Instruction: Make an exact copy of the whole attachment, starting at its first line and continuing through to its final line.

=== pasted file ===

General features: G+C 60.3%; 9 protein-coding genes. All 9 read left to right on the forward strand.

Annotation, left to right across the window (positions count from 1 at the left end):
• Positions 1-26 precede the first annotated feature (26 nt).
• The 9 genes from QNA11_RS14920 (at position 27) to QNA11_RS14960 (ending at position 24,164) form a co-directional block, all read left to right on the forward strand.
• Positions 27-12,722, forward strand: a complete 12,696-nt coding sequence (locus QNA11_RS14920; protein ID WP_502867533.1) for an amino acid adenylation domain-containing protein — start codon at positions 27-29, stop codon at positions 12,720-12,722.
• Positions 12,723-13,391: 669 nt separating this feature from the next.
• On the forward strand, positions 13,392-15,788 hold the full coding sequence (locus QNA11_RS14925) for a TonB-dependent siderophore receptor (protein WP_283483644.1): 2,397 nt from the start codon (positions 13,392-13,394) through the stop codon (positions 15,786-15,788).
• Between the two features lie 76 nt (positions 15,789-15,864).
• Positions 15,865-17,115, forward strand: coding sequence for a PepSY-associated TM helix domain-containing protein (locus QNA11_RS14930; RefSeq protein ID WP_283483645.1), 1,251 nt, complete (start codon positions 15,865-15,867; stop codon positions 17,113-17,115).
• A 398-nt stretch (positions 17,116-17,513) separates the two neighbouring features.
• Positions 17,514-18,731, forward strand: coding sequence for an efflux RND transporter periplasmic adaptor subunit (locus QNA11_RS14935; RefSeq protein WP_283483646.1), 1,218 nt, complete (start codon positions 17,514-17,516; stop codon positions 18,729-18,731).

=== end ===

General features: G+C 60.3%; 9 protein-coding genes. All 9 read left to right on the forward strand.

Annotation, left to right across the window (positions count from 1 at the left end):
• Positions 1-26 precede the first annotated feature (26 nt).
• The 9 genes from QNA11_RS14920 (at position 27) to QNA11_RS14960 (ending at position 24,164) form a co-directional block, all read left to right on the forward strand.
• Positions 27-12,722, forward strand: a complete 12,696-nt coding sequence (locus QNA11_RS14920; protein ID WP_502867533.1) for an amino acid adenylation domain-containing protein — start codon at positions 27-29, stop codon at positions 12,720-12,722.
• Positions 12,723-13,391: 669 nt separating this feature from the next.
• On the forward strand, positions 13,392-15,788 hold the full coding sequence (locus QNA11_RS14925) for a TonB-dependent siderophore receptor (protein WP_283483644.1): 2,397 nt from the start codon (positions 13,392-13,394) through the stop codon (positions 15,786-15,788).
• Between the two features lie 76 nt (positions 15,789-15,864).
• Positions 15,865-17,115, forward strand: coding sequence for a PepSY-associated TM helix domain-containing protein (locus QNA11_RS14930; RefSeq protein ID WP_283483645.1), 1,251 nt, complete (start codon positions 15,865-15,867; stop codon positions 17,113-17,115).
• A 398-nt stretch (positions 17,116-17,513) separates the two neighbouring features.
• Positions 17,514-18,731, forward strand: coding sequence for an efflux RND transporter periplasmic adaptor subunit (locus QNA11_RS14935; RefSeq protein WP_283483646.1), 1,218 nt, complete (start codon positions 17,514-17,516; stop codon positions 18,729-18,731).